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By John Helmer, Moscow

The Polish Foreign Ministry continues to declare that when Radosław Sikorski was foreign minister, Edward Lucas (lead image), a reporter for The Economist, was awarded the Bene Merito medal. This is the ministry’s announcement, dated November 13, 2009, and currently to be read on the ministry’s website. The ministry says Sikorski “has awarded” — that’s the ministry’s official continuous past tense — its medal to “Edward Lucas – journalist, European correspondent of “The Economist”. For bringing closer to many readers all over the world issues dealing with Poland’s interests to many readers all over the world in a well-disposed way.”

Later this week it will be five years since the ministry did what it still says it did. For the story so far, read this.

Lucas has written to say it isn’t so:

_________________________________________________________________
From: Edward Lucas [mailto:eluc@me.com]
Sent: 11 November 2014 12:44
To: mail.helmer@gmail.com
Subject: Bene Merito

Sorry to bang on about this, but the Polish Foreign Ministry either has written to you or is about to write to you telling you that I never received the Bene Merito (and declined it as soon as it was offered).

Your website is still saying
“and the Polish Foreign Ministry is not confirming”.

please change it. It is untrue and unfair. You are making me out to be a liar.

Edward=
_________________________________________________________________

On November 6, 2014, the Ministry was asked to confirm the award of the medal. It refused to reply. On November 10, the Ministry was asked again. A telephone call to the Ministry’s press office, following the email, confirmed that both emails had been received and the question understood. Maciej Tumulec, the spokesman addressed by the emails, was asked to respond. “He is out of the room,” his spokesman said. “I will ask him to reply to the email.” There has been no reply.

According to Lucas, the ministry “is about to write”. How Lucas knows not only this, but also the text of Tumulec’s unsent letter, is not known.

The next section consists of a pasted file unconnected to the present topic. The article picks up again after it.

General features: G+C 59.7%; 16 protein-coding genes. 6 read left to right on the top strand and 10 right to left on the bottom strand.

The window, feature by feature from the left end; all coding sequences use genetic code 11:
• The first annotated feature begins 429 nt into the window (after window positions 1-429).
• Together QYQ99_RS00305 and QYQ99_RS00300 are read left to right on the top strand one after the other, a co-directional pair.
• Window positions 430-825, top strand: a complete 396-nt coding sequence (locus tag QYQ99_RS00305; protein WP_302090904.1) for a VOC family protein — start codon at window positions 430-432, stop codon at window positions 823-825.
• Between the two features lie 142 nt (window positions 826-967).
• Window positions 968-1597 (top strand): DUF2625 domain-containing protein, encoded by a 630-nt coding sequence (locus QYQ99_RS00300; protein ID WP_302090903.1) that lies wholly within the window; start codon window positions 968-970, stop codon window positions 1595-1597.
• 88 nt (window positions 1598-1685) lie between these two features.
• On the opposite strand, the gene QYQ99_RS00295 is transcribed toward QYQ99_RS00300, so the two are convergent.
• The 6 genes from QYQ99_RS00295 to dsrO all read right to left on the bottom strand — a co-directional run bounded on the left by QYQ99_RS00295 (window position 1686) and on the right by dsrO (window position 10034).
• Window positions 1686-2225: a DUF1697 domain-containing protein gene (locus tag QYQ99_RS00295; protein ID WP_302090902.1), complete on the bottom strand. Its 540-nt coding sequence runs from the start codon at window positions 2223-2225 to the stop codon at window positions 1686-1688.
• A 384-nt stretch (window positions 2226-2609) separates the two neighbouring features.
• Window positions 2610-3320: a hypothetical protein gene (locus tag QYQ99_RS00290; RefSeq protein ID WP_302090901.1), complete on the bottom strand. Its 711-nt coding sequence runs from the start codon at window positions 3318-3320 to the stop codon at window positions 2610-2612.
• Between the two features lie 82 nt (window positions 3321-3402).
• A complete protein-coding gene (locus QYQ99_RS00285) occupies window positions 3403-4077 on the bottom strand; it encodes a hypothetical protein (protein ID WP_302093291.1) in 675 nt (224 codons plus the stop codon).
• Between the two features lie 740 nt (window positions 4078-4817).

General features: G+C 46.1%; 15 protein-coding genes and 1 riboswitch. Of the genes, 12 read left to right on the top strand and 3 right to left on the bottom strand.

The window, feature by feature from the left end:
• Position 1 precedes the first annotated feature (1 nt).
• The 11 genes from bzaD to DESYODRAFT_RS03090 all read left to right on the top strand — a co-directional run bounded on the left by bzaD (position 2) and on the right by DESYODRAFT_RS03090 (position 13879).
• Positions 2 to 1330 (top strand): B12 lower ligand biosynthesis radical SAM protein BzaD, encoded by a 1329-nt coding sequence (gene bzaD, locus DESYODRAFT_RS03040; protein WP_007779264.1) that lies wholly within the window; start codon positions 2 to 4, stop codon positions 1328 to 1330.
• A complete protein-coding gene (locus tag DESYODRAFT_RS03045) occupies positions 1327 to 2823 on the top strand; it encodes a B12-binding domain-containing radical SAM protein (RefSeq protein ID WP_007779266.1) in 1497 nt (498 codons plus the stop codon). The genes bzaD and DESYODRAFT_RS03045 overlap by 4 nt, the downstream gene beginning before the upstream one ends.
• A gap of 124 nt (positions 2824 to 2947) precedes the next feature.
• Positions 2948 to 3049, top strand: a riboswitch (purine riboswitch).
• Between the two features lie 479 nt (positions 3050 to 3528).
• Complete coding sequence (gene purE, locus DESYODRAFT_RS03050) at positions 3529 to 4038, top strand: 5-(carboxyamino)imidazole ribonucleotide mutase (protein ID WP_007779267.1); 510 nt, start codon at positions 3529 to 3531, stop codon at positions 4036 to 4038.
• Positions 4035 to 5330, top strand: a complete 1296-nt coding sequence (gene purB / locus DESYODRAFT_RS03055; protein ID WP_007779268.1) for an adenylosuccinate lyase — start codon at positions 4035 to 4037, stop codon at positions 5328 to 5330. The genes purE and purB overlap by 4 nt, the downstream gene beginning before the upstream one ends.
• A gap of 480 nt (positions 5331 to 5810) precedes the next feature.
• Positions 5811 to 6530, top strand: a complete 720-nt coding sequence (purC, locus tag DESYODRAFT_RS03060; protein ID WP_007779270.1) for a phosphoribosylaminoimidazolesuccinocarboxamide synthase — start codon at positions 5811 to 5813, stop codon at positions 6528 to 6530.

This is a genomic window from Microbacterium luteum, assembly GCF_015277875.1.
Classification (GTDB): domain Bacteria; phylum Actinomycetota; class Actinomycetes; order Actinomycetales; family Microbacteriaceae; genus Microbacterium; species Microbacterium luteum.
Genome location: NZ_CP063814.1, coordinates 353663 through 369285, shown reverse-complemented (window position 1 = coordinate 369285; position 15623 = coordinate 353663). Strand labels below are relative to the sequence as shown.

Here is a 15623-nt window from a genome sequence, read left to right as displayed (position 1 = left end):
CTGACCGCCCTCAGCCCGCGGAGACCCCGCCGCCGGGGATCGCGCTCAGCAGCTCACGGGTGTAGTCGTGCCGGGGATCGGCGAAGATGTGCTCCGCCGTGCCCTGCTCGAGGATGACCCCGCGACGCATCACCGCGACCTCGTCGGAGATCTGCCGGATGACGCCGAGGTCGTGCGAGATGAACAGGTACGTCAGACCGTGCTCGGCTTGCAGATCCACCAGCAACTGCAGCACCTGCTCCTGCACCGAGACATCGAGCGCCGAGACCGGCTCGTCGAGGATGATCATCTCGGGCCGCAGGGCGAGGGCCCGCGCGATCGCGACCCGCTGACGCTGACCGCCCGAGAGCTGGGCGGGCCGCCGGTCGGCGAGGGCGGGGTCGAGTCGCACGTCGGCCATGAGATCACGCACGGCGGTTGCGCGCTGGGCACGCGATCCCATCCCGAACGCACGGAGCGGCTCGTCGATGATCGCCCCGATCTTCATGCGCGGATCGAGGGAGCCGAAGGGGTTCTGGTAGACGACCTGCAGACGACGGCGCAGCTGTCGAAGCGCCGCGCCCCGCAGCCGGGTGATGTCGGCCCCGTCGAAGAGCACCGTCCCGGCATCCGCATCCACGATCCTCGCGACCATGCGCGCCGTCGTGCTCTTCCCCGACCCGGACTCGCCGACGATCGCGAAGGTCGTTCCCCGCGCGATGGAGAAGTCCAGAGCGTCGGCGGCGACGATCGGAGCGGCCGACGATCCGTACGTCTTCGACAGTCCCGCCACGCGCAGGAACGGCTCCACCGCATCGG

Tumulec has been asked to clarify whether Lucas is so close to the Polish Foreign Ministry he is informed what its correspondence unit is about to clear and despatch before it does so. If that is true, Tumulec has been asked, did the Ministry advise Lucas, and did Lucas know in advance of the November 2009 award of the Bene Merito medal?

A source close to the Ministry in Warsaw says: “If Lucas had declined Bene Merito as soon as it was offered, he would not be listed as a recipient in the communique of the Polish MFA published the day of the ceremony. Nobody learns about his order from the media a few hours before the ceremony.”

NOTE (November 28): Lucas denies taking government medals, honours, honoraria, or payments for promoting the Russia war party. On November 27, the Estonian Government announced a special award for Lucas, who is scheduled to attend the ceremonial presentation by the Estonian President on December 1.

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The Estonian announcement cites the Ministry of Internal Affairs as saying Lucas will be able to use his medal, er card, to receive money in Estonian bank accounts he can open without delay.

According to the release, “Journalist Edward Lucas will become the first Estonian e-resident BC, Tallinn, 27.11.2014. Estonia’s first e-resident will be British journalist and columnist Edward Lucas, Minister of Internal Affairs Hanno Pevkur said on Thursday at the government press conference, LETA/Delfi reports. Estonian President Toomas Hendrik Ilves will hand over the e-resident’s ID card to Edward Lucas on 1 December, at 16:00.”

“Lucas has done a lot of publicity in the world to Estonia and he gets the Estonian e-residency without submitting an application. Next week, the internationally ambitious plan is launched during which all European Union and third-countries nationals, who are not residents of Estonia, can apply for Estonian e-residency. E-resident is a foreigner for whom Estonia creates a digital identity, based on the identity of their citizenship state and will issue a digital identity card. E-residents will get access to Estonia’s e-solutions like the comfortable possibility of creating in one day a company and bank account. Estonian Economy and Communications Ministry IT Undersecretary Taavi Kotka has stressed that the main role of the state regarding e-residency is to develop a platform for business possibilities.”

If readers want to join Lucas on the receiving line, the Estonian Ministry of Internal Affairs obliges them to file a formal application. The qualifications are different from Fast Eddie’s – a trip to an Estonian police station for fingerprinting, a crime record check, and a down-payment of €50. Here’s how.

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